Remembering 9/11: 16 years later from the notebook of a local journalist who will never forget

EAST PROVIDENCE, R.I. (WPRI) — On the morning of September 11, 2001, when that particular month and day held virtually no significance to most of us, I was working my way through a cup of coffee and contemplating what I might be covering at work that afternoon.

I wasn’t then, nor am I now, a morning news person. So, at 8:45 a.m., when the first tower was hit, I had no idea horrible history had been made and would continue to explode with additional assaults.

My first knowledge of what happened came from Karen Rezendes, who is now WPRI’s News Director.

“We’d like to send you to New York,” she said on the phone.

Within an hour, I was driving south with head photographer Les Breault, calling everyone I knew in New York, from relatives to former co-workers.

But our flip phones didn’t stream video, so we had no idea what 1 World Trade Center looked like. The details were still peppered with speculation and questions about what happened; Who did it? How many casualties? Could anyone be rescued?

But one fact was obvious. Normally bustling route 95 was virtually empty from Providence to New York City. For long stretches of interstate, we had the road to ourselves. Everyone was somewhere else, probably watching the news.

That empty road is merged with the main memory that will never leave me from that day, and it was more about sound than sight. Imagine a quiet drive to New York City, or a nearly silent Manhattan.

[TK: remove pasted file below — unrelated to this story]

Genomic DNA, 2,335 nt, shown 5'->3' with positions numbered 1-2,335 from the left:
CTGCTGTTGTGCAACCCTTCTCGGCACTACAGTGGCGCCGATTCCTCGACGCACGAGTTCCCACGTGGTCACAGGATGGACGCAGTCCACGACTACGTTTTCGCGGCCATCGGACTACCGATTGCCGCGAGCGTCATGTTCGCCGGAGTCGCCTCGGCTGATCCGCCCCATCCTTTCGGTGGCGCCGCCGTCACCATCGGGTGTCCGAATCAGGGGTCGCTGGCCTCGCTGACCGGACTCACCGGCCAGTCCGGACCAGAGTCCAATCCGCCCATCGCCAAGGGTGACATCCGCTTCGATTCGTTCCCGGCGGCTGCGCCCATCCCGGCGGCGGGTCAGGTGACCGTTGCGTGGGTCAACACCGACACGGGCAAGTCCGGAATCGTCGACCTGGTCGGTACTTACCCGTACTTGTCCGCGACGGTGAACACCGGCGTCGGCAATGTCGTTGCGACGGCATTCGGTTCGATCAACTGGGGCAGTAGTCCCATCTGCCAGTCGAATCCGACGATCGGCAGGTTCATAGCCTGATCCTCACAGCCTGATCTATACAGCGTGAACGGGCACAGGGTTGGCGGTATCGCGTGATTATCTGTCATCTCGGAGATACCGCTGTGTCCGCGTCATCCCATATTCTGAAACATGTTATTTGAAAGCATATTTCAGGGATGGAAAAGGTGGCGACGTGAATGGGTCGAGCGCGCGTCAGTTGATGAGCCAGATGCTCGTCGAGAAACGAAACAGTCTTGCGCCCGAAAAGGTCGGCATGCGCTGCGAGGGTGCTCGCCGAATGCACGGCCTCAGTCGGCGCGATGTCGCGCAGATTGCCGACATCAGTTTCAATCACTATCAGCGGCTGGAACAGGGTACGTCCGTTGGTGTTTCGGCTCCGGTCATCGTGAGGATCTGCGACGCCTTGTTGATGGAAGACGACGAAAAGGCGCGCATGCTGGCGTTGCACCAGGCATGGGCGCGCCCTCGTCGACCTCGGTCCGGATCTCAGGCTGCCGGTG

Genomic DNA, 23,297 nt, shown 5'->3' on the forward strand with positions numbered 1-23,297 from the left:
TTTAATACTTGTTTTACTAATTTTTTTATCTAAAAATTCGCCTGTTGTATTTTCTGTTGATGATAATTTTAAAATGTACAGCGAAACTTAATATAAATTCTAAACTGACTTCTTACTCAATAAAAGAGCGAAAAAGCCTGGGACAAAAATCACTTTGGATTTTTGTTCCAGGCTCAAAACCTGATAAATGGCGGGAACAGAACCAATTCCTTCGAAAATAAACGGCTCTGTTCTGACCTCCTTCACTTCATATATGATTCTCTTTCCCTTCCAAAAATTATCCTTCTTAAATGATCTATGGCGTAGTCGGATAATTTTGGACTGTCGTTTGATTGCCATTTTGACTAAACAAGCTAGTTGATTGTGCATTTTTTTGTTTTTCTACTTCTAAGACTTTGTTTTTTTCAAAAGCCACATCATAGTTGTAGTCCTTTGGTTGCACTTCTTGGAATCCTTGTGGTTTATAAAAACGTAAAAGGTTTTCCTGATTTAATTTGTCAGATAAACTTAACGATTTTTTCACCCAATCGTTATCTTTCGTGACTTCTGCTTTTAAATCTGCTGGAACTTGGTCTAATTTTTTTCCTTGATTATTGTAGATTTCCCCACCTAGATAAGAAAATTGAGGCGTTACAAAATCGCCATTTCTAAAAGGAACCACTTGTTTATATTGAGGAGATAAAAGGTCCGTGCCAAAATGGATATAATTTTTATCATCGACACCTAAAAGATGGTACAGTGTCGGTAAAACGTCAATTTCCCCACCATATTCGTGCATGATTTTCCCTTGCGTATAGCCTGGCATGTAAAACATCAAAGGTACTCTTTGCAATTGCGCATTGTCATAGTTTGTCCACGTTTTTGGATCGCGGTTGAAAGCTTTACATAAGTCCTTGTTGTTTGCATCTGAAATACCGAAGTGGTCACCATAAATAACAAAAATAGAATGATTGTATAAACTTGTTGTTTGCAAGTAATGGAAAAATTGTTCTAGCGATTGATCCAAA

As we walked on the streets leading toward Ground Zero, our foot steps were muffled. It was as though a September snowstorm had hit, leaving a layer of light gray instead of white.

Many of the few dozen people who were still there were wearing masks, and they all had similarly horrible stories.

One woman was dazed as she told us about seeing people jump from one of the towers. Another was trying to find her sister. There was a man on a bike in tears who rode by and shook his head.

And in the dust on a car hood in front of a store on Beekman Street, someone had written a one-word description of what the day and city felt like.

“Hell,” it read.

Looking back, getting there required time and luck. As we worked our way from bridge to bridge, through a sea of clamoring New Yorkers, police officer after police officer were dialed-in, with no interest in letting some SUV with a big “12” on the door onto the island. I didn’t blame them then, and don’t blame them now.

We crawled our way through Queens and Brooklyn with the huge plume of smoke and ash billowing above the East River on our right.

Surprisingly, there was no one blocking the Manhattan Bridge, but we drove forward slowly, thinking someone was going to stop us from behind. Near the peak of the empty roadway, we found one of New York’s finest.

There were no words as we stopped and rolled down the window, but he gave us a wry smile as he glanced at the “12.” Les and I tried not to look surprised when he nodded that we could go ahead. To this day, I believe he thought we were the cable news channel Long Island 12, not a couple of Rhode Island journalists.

Within minutes, we were on those oddly quiet streets. Les began shooting a series of images of us showing and telling Rhode Island what the city looked and sounded like: the pillar of smoke rising from Ground Zero, the dirty cloud shrouding the Brooklyn Bridge, the layer of dust that was everywhere, the troubled faces on the few who were on the streets, and that four-letter message on the car.

I called the station to tell them what we had, but heard humored shock on the other end of the phone.

“How do we feed this back to you?” I asked.